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As a result of the disparity of government policy responses, rates around the world have diverged dramatically. While its stimulative bond-buying ended in October 2014, the U.S. Federal Reserve's aggressive liquidity measures sent interest rates to historic lows. Yields in Greece spiked after it restructured its sovereign debt, and rates in emerging economies continue to fluctuate as those countries seek economic growth with mild inflation. We believe this diverse landscape represents new opportunities for investors with the capacity for intensive research and active risk management.
In the years leading up to the global financial crisis, growth across a number of countries was relatively homogenous. That changed in 2008, as nations implemented markedly different policy responses to the recession. Many emerging economies that sidestepped the debt crisis altogether now struggle with growth, while some developed economies show signs of recovery.
Consider these risks before investing: International investing involves currency, economic, and political risks. Emerging-market securities carry illiquidity and volatility risks. Lower-rated bonds may offer higher yields in return for more risk. Funds that invest in government securities are not guaranteed. Mortgage-backed securities are subject to prepayment risk and the risk that they may increase in value less when interest rates decline and decline in value more when interest rates rise. The funds invest in fewer issuers or concentrate their investments by region or sector, and involve more risk than a more broadly invested fund. The funds' policy of concentrating on a limited group of industries and the funds' non-diversified status, which means the funds may invest in fewer issuers, can increase the funds' vulnerability to common economic forces and may result in greater losses and volatility. Bond investments are subject to interest-rate risk (the risk of bond prices falling if interest rates rise) and credit risk (the risk of an issuer defaulting on interest or principal payments). Interest-rate risk is greater for longer-term bonds, and credit risk is greater for below-investment-grade bonds. Risks associated with derivatives include increased investment exposure (which may be considered leverage) and, in the case of over-the-counter instruments, the potential inability to terminate or sell derivatives positions and the potential failure of the other party to the instrument to meet its obligations. Unlike bonds, funds that invest in bonds have fees and expenses. Bond prices may fall or fail to rise over time for several reasons, including general financial market conditions and factors related to a specific issuer or industry. You can lose money by investing in the funds.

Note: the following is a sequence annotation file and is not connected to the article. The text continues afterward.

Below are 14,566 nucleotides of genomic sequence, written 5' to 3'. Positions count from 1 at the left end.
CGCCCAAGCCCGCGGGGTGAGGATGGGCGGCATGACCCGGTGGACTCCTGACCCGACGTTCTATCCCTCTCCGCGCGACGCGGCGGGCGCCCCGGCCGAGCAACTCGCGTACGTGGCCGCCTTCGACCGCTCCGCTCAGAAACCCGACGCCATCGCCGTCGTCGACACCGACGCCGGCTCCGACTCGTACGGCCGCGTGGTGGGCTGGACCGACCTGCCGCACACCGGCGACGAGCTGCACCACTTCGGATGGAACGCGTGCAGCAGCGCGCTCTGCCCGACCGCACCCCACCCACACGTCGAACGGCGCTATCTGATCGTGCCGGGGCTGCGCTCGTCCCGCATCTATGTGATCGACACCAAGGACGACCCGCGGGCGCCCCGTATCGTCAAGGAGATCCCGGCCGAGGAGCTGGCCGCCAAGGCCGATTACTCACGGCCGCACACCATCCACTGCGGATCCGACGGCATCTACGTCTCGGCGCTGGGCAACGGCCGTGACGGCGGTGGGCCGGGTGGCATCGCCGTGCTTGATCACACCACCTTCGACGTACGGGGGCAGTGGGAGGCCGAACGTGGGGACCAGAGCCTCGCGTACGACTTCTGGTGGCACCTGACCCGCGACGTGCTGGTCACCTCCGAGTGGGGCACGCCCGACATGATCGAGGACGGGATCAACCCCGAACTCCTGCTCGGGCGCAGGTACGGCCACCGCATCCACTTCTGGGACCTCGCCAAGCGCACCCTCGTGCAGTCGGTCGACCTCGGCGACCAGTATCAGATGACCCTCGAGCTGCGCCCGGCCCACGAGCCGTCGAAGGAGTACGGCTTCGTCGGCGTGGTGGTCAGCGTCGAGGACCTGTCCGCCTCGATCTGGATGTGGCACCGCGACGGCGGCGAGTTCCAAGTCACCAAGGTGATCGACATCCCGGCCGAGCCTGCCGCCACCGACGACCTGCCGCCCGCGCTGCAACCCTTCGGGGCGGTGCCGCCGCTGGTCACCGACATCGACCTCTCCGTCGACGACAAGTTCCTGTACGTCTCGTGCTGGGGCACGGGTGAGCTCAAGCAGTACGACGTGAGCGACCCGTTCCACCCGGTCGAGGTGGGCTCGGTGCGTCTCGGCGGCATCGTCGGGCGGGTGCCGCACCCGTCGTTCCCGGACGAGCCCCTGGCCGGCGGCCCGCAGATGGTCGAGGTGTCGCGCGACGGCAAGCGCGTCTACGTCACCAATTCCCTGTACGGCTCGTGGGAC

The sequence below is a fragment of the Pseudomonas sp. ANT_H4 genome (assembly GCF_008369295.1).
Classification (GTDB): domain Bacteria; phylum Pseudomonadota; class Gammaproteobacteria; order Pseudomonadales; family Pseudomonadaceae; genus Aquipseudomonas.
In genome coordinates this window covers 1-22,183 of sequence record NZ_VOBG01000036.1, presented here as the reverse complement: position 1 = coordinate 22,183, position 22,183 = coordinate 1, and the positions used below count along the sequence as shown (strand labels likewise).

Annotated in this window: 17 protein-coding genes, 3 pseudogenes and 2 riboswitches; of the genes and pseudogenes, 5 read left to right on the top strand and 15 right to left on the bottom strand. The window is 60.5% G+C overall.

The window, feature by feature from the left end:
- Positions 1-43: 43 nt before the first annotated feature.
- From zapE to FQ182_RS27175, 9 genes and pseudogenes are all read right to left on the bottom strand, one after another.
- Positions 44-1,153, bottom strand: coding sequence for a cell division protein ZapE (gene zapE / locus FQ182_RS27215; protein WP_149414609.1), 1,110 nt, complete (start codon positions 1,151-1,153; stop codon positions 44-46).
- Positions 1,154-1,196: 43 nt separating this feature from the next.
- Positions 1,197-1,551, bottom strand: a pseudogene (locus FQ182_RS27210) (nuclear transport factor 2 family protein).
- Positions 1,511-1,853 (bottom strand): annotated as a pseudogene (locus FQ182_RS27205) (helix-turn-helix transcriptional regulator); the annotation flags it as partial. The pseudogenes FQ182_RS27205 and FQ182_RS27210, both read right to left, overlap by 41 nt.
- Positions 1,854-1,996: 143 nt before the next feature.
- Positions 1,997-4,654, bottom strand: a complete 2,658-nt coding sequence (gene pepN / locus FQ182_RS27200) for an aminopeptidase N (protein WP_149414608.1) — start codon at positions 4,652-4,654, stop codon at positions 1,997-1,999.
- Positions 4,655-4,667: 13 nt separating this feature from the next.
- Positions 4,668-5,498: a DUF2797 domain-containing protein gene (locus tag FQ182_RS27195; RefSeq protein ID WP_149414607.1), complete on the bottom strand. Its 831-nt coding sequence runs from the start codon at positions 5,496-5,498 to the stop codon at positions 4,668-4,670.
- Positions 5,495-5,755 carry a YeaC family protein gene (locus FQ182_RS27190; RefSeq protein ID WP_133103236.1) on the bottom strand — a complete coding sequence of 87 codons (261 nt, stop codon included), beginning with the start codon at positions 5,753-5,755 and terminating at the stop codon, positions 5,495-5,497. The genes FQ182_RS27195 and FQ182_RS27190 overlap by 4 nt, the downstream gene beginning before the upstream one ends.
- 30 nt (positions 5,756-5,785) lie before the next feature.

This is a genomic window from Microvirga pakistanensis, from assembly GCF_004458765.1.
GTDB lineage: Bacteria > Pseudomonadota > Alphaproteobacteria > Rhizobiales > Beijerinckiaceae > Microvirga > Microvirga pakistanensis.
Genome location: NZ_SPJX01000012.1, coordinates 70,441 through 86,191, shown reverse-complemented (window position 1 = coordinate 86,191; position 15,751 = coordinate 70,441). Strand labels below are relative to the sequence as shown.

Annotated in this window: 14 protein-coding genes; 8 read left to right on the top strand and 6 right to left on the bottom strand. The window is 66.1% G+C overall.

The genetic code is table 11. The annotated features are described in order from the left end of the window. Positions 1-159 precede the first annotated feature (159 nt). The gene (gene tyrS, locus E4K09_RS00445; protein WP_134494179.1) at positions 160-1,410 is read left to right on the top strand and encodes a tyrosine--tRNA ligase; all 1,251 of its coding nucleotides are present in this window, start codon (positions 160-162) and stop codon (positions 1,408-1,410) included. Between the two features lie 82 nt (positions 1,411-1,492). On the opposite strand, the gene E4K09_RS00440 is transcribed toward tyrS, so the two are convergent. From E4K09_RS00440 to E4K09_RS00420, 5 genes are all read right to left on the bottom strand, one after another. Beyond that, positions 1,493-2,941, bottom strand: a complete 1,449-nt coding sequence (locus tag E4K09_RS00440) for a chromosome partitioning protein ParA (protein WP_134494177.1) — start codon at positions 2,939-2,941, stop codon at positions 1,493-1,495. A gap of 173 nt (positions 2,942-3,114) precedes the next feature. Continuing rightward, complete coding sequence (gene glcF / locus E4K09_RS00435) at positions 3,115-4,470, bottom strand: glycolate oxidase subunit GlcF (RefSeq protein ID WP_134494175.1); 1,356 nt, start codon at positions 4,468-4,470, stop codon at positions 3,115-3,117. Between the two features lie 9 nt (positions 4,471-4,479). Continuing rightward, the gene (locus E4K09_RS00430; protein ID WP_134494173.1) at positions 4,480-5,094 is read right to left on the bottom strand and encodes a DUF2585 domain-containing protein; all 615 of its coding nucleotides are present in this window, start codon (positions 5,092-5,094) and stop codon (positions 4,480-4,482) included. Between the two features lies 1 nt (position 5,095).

Investors should carefully consider the investment objectives, risks, charges, and expenses of a fund before investing. For a prospectus, or a summary prospectus if available, containing this and other information for any Putnam fund or product, contact your financial representative, call Putnam at 1-888-4-PUTNAM (1-888-478-8626), or click on the prospectus section to view or download a prospectus. Please read the prospectus carefully before investing.
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